4 White Supremacists Charged in Murder Plot
The investigation into two Greenville church arsons has uncovered a group of white supremacists involved in a murder conspiracy, police said Friday.
GREENVILLE, N.C. — The investigation into two church arsons has uncovered a group of white supremacists involved in a murder conspiracy, police said Friday.
Two Jan. 13 fires destroyed Memorial Baptist Church and damaged Unity Free Will Baptist Church, both in Greenville. Authorities have determined both fires were deliberately set, but they haven't yet charged anyone with either arson.
As authorities investigated the arsons, a tip led them to people tied to the Aryan Brotherhood, a self-proclaimed white-supremacist group. Police said the local group members were linked to illegal activities, and an early morning raid Friday on two area homes resulted in four arrests and the seizure of weapons, computers and paraphernalia covered with Nazi and Ku Klux Klan symbols.
"These folks have a history of being dangerous. They have a history of committing crimes against folks," Greenville Police Chief William Anderson said.
At least four members of the group kidnapped two men tied to their group, assaulted them and conspired to kill at least one of them, police said.
"What makes this a bit different is we've actually stumbled somewhat onto a planned murder," Pitt County Sheriff Mac Manning said.
Albert Jack O'Neal, 16, is charged with two counts each of first-degree kidnapping and assault with intent to inflict serious injury and one count of conspiracy to commit murder. Dustin Grey Fricke, 18, Tiffany Dawn O'Neal Maxwell, 36, and Wallace Woodard III, 25, are each charged with one count of first-degree kidnapping, assault with intent to inflict serious injury and conspiracy to commit murder.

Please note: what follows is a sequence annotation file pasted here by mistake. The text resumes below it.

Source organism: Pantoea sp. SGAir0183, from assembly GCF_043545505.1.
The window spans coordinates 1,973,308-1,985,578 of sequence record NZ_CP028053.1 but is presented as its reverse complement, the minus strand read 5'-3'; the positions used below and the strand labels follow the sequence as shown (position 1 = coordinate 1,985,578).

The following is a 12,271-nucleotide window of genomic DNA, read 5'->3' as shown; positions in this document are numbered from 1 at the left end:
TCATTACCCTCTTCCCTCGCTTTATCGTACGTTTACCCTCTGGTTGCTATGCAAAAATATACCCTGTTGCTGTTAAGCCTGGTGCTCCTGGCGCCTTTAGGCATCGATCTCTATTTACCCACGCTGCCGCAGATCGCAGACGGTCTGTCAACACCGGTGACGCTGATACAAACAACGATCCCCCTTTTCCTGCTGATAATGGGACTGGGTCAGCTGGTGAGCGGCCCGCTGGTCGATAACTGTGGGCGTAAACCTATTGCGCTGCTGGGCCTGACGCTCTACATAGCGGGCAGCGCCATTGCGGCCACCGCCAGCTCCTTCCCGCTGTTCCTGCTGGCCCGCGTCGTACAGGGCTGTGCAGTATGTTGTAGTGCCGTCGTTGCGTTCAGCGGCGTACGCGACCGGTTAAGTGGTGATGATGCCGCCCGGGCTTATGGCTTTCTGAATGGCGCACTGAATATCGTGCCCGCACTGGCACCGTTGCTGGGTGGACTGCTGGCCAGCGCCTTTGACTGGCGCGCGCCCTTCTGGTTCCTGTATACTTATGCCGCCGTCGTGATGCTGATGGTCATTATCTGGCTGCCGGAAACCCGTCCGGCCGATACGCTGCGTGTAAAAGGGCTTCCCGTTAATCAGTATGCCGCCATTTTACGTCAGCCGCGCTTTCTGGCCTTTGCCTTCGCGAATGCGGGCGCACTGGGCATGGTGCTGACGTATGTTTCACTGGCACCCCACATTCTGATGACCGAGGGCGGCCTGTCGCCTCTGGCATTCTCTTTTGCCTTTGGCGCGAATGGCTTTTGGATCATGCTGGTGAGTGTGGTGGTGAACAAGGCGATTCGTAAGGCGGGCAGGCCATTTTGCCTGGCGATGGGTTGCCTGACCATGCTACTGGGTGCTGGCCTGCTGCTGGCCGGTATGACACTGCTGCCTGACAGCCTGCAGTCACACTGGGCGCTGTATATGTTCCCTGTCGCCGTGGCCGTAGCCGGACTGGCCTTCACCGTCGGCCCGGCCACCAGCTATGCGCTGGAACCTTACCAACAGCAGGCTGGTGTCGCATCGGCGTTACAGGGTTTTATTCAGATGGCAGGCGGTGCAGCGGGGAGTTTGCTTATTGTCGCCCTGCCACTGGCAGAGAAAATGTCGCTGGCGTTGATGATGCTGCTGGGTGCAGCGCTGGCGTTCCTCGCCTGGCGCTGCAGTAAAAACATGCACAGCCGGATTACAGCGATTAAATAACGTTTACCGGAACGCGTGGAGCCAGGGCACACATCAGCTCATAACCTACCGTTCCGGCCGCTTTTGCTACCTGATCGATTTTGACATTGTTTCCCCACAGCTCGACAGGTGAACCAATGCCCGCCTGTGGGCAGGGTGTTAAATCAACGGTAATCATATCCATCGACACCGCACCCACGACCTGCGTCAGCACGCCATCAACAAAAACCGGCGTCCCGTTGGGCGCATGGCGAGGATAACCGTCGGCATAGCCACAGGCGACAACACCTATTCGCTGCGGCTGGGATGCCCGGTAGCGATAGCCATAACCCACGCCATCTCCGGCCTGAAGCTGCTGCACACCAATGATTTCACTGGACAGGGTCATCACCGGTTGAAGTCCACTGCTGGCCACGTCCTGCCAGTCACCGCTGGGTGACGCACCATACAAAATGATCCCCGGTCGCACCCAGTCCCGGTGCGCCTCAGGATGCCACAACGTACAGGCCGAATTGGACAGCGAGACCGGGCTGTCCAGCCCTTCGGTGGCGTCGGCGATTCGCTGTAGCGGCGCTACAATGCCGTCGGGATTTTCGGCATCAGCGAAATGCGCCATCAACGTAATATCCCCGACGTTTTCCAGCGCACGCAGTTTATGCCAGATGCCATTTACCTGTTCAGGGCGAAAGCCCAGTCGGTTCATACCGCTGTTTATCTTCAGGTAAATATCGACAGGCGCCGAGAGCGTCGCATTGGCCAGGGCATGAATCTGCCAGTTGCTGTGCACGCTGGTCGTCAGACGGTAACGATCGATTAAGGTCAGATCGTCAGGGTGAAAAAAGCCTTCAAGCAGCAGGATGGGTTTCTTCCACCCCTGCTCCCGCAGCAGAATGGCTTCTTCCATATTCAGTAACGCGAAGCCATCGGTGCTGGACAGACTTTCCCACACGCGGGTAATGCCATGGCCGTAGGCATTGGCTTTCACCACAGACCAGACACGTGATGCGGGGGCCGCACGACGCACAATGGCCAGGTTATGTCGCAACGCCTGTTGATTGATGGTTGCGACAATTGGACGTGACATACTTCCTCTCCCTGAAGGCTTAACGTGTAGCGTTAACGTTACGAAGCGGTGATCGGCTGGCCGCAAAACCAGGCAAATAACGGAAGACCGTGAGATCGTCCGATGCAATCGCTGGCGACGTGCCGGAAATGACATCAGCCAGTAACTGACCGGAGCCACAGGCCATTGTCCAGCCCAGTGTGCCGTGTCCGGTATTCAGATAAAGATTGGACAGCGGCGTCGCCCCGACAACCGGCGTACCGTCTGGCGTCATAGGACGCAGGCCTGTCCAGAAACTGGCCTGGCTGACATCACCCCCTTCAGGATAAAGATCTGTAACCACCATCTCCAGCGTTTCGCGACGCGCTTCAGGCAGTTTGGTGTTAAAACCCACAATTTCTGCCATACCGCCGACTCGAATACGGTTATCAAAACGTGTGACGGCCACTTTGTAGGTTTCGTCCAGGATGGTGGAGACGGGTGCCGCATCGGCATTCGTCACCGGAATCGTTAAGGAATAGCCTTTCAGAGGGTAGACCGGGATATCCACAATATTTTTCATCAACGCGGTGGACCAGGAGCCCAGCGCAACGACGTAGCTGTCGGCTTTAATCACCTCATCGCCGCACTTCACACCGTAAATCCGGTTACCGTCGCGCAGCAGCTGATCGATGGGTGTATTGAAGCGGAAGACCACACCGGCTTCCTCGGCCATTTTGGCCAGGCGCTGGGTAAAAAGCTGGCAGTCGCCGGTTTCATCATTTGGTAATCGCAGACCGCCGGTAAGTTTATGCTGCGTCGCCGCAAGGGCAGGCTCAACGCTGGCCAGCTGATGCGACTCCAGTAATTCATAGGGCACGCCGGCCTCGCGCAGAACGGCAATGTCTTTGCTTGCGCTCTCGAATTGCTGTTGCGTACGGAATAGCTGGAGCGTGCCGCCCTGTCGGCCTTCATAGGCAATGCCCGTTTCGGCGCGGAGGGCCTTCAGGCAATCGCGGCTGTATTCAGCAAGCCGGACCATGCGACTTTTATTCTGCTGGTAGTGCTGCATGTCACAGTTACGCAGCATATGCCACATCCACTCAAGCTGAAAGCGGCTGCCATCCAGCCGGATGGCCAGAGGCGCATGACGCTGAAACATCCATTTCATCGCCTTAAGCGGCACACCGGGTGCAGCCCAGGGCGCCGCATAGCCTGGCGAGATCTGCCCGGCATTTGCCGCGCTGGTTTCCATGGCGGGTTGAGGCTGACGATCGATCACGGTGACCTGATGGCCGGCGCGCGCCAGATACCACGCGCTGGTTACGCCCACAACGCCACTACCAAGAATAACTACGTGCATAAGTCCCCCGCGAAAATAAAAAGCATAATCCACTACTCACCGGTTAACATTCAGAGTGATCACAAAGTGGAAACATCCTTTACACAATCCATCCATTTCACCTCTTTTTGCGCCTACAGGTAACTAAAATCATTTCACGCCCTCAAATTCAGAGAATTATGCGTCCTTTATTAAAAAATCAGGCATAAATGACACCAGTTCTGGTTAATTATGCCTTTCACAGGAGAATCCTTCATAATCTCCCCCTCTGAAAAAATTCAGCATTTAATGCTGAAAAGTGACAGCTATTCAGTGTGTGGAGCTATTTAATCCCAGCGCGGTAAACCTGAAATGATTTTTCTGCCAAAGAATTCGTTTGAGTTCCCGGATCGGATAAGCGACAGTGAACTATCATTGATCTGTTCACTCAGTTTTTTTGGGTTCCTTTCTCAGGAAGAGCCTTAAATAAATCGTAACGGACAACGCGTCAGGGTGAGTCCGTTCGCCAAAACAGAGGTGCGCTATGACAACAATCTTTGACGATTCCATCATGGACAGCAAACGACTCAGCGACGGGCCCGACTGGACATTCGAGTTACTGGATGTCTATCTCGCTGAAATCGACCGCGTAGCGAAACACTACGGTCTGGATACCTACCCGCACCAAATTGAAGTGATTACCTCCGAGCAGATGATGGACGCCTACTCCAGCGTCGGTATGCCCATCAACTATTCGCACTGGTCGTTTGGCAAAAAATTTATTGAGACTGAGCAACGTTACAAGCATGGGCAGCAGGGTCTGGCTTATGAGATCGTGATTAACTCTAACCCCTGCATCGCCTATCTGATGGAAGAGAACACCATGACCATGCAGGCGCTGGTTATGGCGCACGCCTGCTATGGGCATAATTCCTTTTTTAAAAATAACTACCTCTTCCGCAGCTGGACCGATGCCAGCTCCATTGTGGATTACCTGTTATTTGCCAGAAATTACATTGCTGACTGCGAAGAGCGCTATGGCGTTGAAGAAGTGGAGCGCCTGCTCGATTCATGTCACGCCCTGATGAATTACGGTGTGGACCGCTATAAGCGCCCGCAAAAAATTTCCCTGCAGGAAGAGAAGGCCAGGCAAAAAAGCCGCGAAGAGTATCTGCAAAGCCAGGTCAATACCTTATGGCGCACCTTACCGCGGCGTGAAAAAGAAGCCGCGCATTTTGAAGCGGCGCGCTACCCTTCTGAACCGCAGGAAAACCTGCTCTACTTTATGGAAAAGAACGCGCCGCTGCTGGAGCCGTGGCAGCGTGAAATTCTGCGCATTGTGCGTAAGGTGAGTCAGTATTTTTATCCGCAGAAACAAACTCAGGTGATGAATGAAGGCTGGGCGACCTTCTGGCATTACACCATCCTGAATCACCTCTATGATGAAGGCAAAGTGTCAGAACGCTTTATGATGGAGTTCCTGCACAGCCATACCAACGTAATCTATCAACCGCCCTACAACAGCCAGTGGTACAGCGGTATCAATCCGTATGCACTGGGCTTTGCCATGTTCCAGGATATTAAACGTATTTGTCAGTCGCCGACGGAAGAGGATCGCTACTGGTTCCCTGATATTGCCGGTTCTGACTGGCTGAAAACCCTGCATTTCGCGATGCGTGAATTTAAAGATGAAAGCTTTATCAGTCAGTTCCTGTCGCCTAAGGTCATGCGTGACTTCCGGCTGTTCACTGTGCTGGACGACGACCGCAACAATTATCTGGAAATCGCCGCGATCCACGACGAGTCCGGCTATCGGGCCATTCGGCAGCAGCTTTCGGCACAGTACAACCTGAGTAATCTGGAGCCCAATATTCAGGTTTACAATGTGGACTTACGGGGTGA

Woodard also is charged with communicating threats, police said a juvenile suspect also might be charged in the case.
All four are being held in the Greenville County Detention Center on $1 million bonds.
The address of all four is listed as 506 Shellbrook Court in Greenville, which was one of the homes raided Friday. Authorities also raided 2913 Mills Road in Greenville.
Authorities said they haven't found a link between the supremacist group and the church fires, but the investigation is continuing.
"We haven't rule anyone out yet," Anderson said, calling the four people "persons of interest" in the arson cases.
Investigators also plan to look deeper into the activities of the supremacist group.